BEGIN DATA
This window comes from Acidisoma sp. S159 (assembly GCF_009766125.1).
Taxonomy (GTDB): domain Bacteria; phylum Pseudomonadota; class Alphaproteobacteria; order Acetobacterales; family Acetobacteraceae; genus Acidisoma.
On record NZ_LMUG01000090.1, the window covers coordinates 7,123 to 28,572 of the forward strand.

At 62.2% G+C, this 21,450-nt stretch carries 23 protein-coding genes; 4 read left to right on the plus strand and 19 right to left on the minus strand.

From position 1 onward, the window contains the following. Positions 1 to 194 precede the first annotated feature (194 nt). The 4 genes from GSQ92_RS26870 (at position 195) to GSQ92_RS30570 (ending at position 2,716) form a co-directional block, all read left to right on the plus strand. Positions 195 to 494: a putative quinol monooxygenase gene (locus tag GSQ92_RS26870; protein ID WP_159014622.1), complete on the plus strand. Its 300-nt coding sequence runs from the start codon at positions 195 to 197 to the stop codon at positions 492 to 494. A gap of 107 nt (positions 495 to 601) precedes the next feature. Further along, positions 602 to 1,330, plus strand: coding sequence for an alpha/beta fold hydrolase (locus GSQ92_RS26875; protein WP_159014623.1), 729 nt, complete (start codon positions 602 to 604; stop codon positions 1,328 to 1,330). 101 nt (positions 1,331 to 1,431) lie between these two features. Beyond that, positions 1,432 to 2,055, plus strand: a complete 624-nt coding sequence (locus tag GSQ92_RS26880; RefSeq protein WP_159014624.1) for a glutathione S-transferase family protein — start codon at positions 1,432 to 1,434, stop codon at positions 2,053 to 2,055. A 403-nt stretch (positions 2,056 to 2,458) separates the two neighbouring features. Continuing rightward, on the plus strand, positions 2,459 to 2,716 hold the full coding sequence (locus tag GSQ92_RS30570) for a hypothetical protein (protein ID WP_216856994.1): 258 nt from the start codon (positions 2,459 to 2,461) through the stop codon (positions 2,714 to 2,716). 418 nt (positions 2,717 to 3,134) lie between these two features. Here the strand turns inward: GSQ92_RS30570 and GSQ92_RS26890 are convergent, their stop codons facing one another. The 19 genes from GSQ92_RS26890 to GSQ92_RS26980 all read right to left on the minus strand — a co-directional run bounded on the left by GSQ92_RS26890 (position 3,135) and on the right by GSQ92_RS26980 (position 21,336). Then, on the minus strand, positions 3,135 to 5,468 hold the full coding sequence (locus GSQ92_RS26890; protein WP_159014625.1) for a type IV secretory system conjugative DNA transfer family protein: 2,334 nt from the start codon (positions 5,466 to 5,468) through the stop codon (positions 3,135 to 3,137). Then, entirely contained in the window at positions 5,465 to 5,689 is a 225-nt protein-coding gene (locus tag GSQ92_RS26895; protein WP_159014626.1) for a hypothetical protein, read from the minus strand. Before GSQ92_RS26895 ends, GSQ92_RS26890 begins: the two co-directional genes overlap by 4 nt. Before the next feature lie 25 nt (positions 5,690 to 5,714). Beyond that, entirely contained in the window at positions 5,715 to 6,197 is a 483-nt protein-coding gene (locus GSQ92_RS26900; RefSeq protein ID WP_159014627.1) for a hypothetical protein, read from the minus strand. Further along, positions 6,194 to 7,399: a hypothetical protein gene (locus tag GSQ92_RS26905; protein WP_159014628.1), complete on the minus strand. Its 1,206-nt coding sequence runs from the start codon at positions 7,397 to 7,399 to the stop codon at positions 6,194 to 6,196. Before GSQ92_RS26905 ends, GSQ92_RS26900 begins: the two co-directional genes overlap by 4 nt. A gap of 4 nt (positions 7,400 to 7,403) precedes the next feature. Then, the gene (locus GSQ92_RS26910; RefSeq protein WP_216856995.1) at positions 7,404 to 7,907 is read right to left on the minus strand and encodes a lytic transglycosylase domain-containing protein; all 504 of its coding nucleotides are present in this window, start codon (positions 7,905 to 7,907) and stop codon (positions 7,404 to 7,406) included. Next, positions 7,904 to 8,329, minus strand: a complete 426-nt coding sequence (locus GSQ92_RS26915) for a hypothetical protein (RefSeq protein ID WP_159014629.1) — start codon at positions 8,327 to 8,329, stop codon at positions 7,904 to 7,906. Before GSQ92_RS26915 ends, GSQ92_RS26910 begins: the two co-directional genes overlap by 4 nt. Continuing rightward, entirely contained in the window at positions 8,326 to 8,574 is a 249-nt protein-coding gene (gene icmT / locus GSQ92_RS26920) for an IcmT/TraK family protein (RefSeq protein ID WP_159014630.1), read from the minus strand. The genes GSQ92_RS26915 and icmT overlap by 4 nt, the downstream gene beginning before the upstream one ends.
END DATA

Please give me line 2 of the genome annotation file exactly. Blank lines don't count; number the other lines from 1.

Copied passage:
Taxonomy (GTDB): domain Bacteria; phylum Pseudomonadota; class Alphaproteobacteria; order Acetobacterales; family Acetobacteraceae; genus Acidisoma.